In another commentary on the deteriorating Freedom of Speech in the country, the Indian government moves video-sharing platform YouTube to weaponise media against protesting farmers. As protests continue, the government turns to control instead of constructive negotiations, reports SAIKEERTHI.
YouTube, the popular video-sharing platform has taken down music videos related to the ongoing farmers’ protests in India. These include the tracks ‘Ailaan’ by Punjabi singer Kanwar Grewal and ‘Asi Vaddange’ by Himmat Sandhu.
‘Ailaan’ is a song that recently became an anthem for the protesters. The song’s lyrics echo the need to give farmers’ the ability to choose what becomes of their harvest. The music video had surpassed over ten million views on YouTube.
‘Asi Vaddange’ had become a popular song during the farmers’ protests as well. The message of the song calls out the brutality committed by the government on the protesting farmers. It called for loyalists to come out and protest rather than work on their fields.
This song had garnered over thirteen million views at the time of its deletion by the video-sharing platform.
According to reports, the move was initiated by the central government. The songs were categorised as “songs of resistance” and legal complaints were filed against it by the government.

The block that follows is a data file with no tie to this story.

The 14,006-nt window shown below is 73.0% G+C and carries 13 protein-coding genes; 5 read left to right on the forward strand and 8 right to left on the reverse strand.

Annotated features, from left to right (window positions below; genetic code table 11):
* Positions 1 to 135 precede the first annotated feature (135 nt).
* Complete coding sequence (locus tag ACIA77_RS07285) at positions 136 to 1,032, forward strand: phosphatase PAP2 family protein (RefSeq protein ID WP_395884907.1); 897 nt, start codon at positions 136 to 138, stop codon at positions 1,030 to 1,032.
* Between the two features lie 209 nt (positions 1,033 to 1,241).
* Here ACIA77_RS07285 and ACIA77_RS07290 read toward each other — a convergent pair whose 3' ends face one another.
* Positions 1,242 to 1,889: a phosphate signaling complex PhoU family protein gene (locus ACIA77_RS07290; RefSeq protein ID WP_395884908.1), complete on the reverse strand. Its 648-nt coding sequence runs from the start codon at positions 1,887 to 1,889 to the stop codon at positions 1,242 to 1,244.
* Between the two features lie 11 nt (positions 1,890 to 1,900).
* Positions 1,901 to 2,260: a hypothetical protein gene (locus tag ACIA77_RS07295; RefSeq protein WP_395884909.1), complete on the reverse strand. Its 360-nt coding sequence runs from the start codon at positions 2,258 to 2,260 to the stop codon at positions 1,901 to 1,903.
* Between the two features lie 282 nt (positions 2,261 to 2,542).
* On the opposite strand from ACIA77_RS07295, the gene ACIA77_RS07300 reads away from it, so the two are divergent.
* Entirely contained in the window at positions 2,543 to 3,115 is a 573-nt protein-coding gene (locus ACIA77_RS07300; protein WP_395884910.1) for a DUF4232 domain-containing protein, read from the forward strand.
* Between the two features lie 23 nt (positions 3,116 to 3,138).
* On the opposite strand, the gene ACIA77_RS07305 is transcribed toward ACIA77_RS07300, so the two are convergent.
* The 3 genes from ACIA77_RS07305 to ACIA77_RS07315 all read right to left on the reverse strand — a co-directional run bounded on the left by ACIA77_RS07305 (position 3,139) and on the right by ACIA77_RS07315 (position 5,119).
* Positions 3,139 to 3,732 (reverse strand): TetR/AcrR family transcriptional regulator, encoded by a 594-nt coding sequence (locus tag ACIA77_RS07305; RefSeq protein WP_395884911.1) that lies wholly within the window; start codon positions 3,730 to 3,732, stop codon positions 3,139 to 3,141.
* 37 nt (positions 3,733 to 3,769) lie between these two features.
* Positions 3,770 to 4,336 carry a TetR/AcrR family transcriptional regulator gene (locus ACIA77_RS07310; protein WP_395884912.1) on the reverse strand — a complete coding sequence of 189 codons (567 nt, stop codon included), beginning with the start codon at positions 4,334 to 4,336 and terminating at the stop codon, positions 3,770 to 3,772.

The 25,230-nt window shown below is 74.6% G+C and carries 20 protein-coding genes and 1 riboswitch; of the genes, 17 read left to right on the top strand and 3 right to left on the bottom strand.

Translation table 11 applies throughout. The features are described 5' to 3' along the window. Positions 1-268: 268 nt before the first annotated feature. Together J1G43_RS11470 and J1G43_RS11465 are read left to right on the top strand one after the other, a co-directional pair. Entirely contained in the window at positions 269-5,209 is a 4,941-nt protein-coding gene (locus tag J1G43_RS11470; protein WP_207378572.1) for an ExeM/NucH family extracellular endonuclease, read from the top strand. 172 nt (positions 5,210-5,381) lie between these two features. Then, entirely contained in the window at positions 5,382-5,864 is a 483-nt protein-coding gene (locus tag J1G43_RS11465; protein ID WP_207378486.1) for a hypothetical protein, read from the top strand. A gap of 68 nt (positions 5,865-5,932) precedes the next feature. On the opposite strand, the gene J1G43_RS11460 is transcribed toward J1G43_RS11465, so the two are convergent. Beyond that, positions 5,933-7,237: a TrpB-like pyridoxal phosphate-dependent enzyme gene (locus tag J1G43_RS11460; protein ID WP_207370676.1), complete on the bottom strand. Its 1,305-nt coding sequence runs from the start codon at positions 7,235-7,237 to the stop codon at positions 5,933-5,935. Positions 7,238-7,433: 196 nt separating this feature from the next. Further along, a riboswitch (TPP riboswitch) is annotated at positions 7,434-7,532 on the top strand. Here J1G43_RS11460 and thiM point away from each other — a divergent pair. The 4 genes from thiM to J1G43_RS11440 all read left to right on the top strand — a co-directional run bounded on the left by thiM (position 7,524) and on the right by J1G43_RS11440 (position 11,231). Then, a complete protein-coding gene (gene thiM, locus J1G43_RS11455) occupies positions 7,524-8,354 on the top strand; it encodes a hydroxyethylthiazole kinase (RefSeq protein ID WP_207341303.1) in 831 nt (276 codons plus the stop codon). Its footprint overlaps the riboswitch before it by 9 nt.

Bharatiya Kisan Union’s (Ekta Ugrahan) State Secretary Shingara Singh Mann reacted to this move by the popular platform. He stated that though the government can try and remove these songs from YouTube, they cannot erase it from the hearts of the people.
Since September 25th, 2020, many Indian celebrities had come out in support of the farmers. Various singers had released songs that voiced out support for the protesting farmers. Many of these songs and videos are increasingly being shared on social media and played at various protest sites across the country.
YouTube is yet to provide an official statement regarding this move and possible reasons on why it was sanctioned.
This step taken by the government comes days after a similar move was initiated on the micro-blogging platform, Twitter. The government had asked Twitter to withhold accounts of many journalists and news platforms covering the protests as well as key participants. However, due to rising criticisms from the citizens, the government had reportedly withdrawn their decision.
The article was originally published in The Leaflet.
(Saikeerthi is a journalism student at the Symbiosis Institute of Media and Communication and an intern with The Leaflet.)